It is that time of year, when the natural flora on the Avondale farm is blooming in all its diverse glory. The Western Cape is home to the smallest, yet most diverse of the world’s six Floral Kingdoms. The unique fynbos biome, as it is also known, is the only Floral Kingdom that exists on one continent alone, and within the borders of one country. It also happens to fall into South Africa’s premium wine-growing region. Projects such as the WWF Biodiversity and Wine Initiative (BWI) acknowledge the great responsibility that wine farmers have to preserve the fynbos habitat on their land as best, and as much as possible. We were one of the first Cape wine producers to obtain BWI certification. However, at Avondale we go beyond conserving the just outlying areas of our farm to actively restore and re-establish indigenous fynbos species in our actual vineyards. We have designed and created nature corridors that run through the vineyards so that our entire ecosystem is a well-connected web of natural vegetation. We only use native species for windbreaks, and we have planted more than 2000 indigenous trees on the farm. In addition, we include fynbos species in our cover crop mixes. Encouraging and replanting fynbos species makes good old-fashioned common sense. They are obviously perfectly suited to the climate and thrive; their diversity contributes balance and an essential robustness to the ecosystem. Natural flora is home to the native fauna, harbouring and providing food for an extraordinary range of animal life. In essence, to keep their land healthy and strong, wine farmers need the biodiversity of fynbos as much as this incredible biome needs to be protected.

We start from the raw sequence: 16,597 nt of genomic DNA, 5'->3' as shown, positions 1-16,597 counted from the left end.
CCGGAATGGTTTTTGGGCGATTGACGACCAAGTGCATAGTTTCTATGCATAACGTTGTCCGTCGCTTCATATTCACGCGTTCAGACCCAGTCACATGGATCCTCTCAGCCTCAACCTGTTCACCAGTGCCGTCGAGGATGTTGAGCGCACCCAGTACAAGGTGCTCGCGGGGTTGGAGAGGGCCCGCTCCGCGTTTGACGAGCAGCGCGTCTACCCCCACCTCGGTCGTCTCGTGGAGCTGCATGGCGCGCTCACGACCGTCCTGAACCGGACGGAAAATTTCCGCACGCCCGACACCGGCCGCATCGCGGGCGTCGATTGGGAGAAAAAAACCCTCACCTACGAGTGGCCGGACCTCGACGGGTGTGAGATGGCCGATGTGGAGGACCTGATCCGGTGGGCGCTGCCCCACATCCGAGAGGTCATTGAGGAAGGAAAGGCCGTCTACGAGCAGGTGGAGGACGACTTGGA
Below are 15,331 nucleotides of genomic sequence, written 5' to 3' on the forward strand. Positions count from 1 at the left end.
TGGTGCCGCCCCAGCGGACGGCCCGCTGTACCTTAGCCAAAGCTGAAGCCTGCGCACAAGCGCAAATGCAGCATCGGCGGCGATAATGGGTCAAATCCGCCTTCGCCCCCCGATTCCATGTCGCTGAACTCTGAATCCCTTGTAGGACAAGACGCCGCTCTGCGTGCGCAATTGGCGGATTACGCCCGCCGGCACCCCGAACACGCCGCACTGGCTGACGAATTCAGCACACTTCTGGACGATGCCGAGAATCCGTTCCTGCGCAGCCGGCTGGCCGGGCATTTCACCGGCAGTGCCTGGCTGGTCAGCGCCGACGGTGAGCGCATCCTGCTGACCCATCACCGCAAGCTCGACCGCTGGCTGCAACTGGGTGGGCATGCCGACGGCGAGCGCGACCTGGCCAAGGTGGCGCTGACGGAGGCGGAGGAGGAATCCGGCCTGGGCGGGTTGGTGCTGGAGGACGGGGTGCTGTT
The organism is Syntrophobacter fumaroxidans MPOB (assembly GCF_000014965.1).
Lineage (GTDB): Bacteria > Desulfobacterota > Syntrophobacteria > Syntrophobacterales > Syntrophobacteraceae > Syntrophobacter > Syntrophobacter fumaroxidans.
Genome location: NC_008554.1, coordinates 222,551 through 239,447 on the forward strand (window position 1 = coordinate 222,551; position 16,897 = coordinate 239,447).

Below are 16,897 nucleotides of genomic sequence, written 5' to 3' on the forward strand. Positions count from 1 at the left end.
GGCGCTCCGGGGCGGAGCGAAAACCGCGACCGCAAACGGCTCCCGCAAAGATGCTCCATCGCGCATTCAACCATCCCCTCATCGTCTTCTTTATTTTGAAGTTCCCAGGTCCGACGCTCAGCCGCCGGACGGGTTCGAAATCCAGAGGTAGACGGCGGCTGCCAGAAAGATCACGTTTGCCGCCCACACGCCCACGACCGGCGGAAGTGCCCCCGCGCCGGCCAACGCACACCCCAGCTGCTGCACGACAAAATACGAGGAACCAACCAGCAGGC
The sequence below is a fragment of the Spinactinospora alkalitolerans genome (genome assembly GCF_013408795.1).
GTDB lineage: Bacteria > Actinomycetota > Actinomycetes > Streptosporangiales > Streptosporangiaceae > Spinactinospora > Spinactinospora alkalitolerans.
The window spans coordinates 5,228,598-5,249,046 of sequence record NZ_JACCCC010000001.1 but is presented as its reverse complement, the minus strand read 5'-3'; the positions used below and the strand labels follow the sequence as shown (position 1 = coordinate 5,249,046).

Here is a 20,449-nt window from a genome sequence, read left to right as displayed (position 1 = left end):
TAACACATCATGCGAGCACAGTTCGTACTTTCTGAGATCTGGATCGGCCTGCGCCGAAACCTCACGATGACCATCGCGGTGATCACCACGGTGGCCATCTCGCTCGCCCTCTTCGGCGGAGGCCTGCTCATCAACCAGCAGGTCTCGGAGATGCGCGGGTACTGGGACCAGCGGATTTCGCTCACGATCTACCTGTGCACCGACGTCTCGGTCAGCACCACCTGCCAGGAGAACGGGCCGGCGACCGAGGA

As family man… Avondale is a family farm where we appreciate that the health and balance of our living system is inextricably linked to well-being of our families. As a father of two and a husband, as son and brother, my inspiration to achieve a robust, balanced vineyard ecosystem is to ensure that Avondale will support the lives of our future generations.
As artist… A passion for jazz and a love for all forms of art, especially woodwork and sculpture led me into four years of fine art studies – an eclectic education for a budding a farmer, for sure! However, I have found that in so many ways, the patterns, interconnections and openness of the artistic worldview have influenced my understanding of how living systems work.
As farmer… My interest in farming started early when I was a boy growing up on a small-holding outside of Durbanville. I planted and tended my own vegetables which I sold to family and friends. I hardly imagined at that time though that I would one day become a farmer. However, the theme of a healthy balanced life was embedded in our family’s outlook.